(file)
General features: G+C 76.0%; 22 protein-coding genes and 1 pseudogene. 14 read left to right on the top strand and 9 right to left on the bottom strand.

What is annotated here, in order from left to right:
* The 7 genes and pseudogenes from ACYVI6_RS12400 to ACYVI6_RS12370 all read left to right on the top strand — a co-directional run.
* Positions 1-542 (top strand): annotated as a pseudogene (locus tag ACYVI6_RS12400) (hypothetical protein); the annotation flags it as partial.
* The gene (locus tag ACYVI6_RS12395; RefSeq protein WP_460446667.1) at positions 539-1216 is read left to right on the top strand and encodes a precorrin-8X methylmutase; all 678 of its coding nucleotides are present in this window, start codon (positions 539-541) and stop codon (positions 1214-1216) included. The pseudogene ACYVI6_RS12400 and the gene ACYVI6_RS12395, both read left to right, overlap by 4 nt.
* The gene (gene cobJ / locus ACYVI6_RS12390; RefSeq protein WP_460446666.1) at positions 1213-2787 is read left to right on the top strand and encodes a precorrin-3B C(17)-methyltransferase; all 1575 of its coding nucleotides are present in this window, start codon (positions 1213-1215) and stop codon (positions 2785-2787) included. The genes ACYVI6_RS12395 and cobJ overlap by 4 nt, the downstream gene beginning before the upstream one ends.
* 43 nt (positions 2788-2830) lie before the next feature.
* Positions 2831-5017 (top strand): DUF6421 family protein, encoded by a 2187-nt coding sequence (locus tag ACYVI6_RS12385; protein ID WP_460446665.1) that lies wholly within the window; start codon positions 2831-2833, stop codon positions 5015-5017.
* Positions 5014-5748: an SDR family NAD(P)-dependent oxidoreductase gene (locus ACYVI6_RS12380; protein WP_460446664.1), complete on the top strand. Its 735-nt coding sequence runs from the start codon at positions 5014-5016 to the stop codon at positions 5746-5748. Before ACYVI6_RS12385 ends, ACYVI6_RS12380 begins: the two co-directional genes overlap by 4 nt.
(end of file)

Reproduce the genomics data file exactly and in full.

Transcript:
General features: G+C 76.0%; 22 protein-coding genes and 1 pseudogene. 14 read left to right on the top strand and 9 right to left on the bottom strand.

What is annotated here, in order from left to right:
* The 7 genes and pseudogenes from ACYVI6_RS12400 to ACYVI6_RS12370 all read left to right on the top strand — a co-directional run.
* Positions 1-542 (top strand): annotated as a pseudogene (locus tag ACYVI6_RS12400) (hypothetical protein); the annotation flags it as partial.
* The gene (locus tag ACYVI6_RS12395; RefSeq protein WP_460446667.1) at positions 539-1216 is read left to right on the top strand and encodes a precorrin-8X methylmutase; all 678 of its coding nucleotides are present in this window, start codon (positions 539-541) and stop codon (positions 1214-1216) included. The pseudogene ACYVI6_RS12400 and the gene ACYVI6_RS12395, both read left to right, overlap by 4 nt.
* The gene (gene cobJ / locus ACYVI6_RS12390; RefSeq protein WP_460446666.1) at positions 1213-2787 is read left to right on the top strand and encodes a precorrin-3B C(17)-methyltransferase; all 1575 of its coding nucleotides are present in this window, start codon (positions 1213-1215) and stop codon (positions 2785-2787) included. The genes ACYVI6_RS12395 and cobJ overlap by 4 nt, the downstream gene beginning before the upstream one ends.
* 43 nt (positions 2788-2830) lie before the next feature.
* Positions 2831-5017 (top strand): DUF6421 family protein, encoded by a 2187-nt coding sequence (locus tag ACYVI6_RS12385; protein ID WP_460446665.1) that lies wholly within the window; start codon positions 2831-2833, stop codon positions 5015-5017.
* Positions 5014-5748: an SDR family NAD(P)-dependent oxidoreductase gene (locus ACYVI6_RS12380; protein WP_460446664.1), complete on the top strand. Its 735-nt coding sequence runs from the start codon at positions 5014-5016 to the stop codon at positions 5746-5748. Before ACYVI6_RS12385 ends, ACYVI6_RS12380 begins: the two co-directional genes overlap by 4 nt.